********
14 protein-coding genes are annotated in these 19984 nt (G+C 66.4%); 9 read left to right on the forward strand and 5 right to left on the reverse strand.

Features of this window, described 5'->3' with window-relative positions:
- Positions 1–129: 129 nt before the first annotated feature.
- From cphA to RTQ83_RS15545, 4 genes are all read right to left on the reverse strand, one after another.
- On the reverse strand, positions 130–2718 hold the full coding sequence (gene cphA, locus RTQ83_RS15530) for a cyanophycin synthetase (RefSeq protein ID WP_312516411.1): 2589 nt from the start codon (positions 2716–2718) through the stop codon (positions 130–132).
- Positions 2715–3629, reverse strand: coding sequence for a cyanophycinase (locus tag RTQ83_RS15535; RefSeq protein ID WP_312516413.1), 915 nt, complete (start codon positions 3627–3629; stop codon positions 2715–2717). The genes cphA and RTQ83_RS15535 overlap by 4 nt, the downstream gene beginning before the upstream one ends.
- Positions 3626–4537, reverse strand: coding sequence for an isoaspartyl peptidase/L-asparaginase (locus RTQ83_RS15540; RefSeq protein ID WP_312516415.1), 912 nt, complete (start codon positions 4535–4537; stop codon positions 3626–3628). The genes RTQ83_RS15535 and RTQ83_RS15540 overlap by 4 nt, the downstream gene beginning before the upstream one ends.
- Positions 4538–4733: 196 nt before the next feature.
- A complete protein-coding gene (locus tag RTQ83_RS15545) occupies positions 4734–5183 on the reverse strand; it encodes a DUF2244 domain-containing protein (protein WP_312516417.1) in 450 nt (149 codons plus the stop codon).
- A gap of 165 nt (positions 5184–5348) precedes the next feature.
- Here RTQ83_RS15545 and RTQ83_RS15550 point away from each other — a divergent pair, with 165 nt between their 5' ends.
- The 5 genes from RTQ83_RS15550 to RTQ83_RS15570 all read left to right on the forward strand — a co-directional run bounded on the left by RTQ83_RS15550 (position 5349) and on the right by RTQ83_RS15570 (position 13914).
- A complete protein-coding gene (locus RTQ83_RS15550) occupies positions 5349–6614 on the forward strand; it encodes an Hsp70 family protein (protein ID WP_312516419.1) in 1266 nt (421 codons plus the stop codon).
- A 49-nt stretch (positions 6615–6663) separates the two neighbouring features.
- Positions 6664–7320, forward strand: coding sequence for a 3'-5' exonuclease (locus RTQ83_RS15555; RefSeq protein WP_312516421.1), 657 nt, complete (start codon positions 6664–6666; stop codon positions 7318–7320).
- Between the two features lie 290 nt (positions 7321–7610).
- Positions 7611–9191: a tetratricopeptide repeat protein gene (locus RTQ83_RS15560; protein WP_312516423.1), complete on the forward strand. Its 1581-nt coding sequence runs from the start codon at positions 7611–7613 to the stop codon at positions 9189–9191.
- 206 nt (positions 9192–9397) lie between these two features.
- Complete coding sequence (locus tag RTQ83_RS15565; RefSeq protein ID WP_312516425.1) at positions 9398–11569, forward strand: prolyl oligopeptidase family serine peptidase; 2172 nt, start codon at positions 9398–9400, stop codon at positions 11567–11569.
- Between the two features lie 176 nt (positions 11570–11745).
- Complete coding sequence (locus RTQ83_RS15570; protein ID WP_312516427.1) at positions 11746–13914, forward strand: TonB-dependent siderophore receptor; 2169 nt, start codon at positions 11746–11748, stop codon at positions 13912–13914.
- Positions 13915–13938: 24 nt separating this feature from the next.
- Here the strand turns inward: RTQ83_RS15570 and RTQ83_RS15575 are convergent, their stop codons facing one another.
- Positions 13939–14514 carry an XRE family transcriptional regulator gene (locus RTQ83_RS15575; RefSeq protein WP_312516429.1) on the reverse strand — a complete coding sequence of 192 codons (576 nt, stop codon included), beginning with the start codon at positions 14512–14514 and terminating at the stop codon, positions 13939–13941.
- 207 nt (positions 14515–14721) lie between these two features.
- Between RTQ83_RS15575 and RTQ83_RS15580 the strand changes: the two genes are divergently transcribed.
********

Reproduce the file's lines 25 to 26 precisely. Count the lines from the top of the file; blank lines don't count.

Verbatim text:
- 207 nt (positions 14515–14721) lie between these two features.
- Between RTQ83_RS15575 and RTQ83_RS15580 the strand changes: the two genes are divergently transcribed.